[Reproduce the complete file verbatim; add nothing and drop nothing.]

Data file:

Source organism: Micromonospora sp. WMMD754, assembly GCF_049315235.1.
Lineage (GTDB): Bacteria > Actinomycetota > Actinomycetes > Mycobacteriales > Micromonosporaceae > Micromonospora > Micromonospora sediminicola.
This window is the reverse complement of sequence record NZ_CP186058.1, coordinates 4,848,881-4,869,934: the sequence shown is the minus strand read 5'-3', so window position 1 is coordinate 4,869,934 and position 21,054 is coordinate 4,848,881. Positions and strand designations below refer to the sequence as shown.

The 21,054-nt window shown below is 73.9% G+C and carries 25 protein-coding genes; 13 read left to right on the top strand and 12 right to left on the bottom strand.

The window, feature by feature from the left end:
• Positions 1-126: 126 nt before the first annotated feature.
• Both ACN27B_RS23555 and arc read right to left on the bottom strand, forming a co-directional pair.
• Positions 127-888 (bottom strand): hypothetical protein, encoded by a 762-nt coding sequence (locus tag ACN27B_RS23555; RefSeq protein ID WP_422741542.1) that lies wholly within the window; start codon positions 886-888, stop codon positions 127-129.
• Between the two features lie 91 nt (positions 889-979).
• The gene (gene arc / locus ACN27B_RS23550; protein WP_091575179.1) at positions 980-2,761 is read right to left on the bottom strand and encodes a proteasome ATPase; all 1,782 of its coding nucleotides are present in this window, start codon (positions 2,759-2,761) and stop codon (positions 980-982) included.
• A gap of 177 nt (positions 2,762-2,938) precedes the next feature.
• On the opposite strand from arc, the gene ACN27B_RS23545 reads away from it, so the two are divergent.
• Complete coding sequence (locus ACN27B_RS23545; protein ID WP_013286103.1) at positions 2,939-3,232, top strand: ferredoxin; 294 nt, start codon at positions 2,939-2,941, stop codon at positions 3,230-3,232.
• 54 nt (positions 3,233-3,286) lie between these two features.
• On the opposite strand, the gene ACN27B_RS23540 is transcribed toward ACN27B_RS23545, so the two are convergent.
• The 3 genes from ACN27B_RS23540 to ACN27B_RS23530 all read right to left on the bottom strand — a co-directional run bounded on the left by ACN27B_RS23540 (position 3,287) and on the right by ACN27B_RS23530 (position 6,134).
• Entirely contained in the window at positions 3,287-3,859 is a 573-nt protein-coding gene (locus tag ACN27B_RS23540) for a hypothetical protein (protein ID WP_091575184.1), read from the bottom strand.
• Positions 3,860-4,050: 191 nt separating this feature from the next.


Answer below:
Source organism: Micromonospora sp. WMMD754, assembly GCF_049315235.1.
Lineage (GTDB): Bacteria > Actinomycetota > Actinomycetes > Mycobacteriales > Micromonosporaceae > Micromonospora > Micromonospora sediminicola.
This window is the reverse complement of sequence record NZ_CP186058.1, coordinates 4,848,881-4,869,934: the sequence shown is the minus strand read 5'-3', so window position 1 is coordinate 4,869,934 and position 21,054 is coordinate 4,848,881. Positions and strand designations below refer to the sequence as shown.

The 21,054-nt window shown below is 73.9% G+C and carries 25 protein-coding genes; 13 read left to right on the top strand and 12 right to left on the bottom strand.

The window, feature by feature from the left end:
• Positions 1-126: 126 nt before the first annotated feature.
• Both ACN27B_RS23555 and arc read right to left on the bottom strand, forming a co-directional pair.
• Positions 127-888 (bottom strand): hypothetical protein, encoded by a 762-nt coding sequence (locus tag ACN27B_RS23555; RefSeq protein ID WP_422741542.1) that lies wholly within the window; start codon positions 886-888, stop codon positions 127-129.
• Between the two features lie 91 nt (positions 889-979).
• The gene (gene arc / locus ACN27B_RS23550; protein WP_091575179.1) at positions 980-2,761 is read right to left on the bottom strand and encodes a proteasome ATPase; all 1,782 of its coding nucleotides are present in this window, start codon (positions 2,759-2,761) and stop codon (positions 980-982) included.
• A gap of 177 nt (positions 2,762-2,938) precedes the next feature.
• On the opposite strand from arc, the gene ACN27B_RS23545 reads away from it, so the two are divergent.
• Complete coding sequence (locus ACN27B_RS23545; protein ID WP_013286103.1) at positions 2,939-3,232, top strand: ferredoxin; 294 nt, start codon at positions 2,939-2,941, stop codon at positions 3,230-3,232.
• 54 nt (positions 3,233-3,286) lie between these two features.
• On the opposite strand, the gene ACN27B_RS23540 is transcribed toward ACN27B_RS23545, so the two are convergent.
• The 3 genes from ACN27B_RS23540 to ACN27B_RS23530 all read right to left on the bottom strand — a co-directional run bounded on the left by ACN27B_RS23540 (position 3,287) and on the right by ACN27B_RS23530 (position 6,134).
• Entirely contained in the window at positions 3,287-3,859 is a 573-nt protein-coding gene (locus tag ACN27B_RS23540) for a hypothetical protein (protein ID WP_091575184.1), read from the bottom strand.
• Positions 3,860-4,050: 191 nt separating this feature from the next.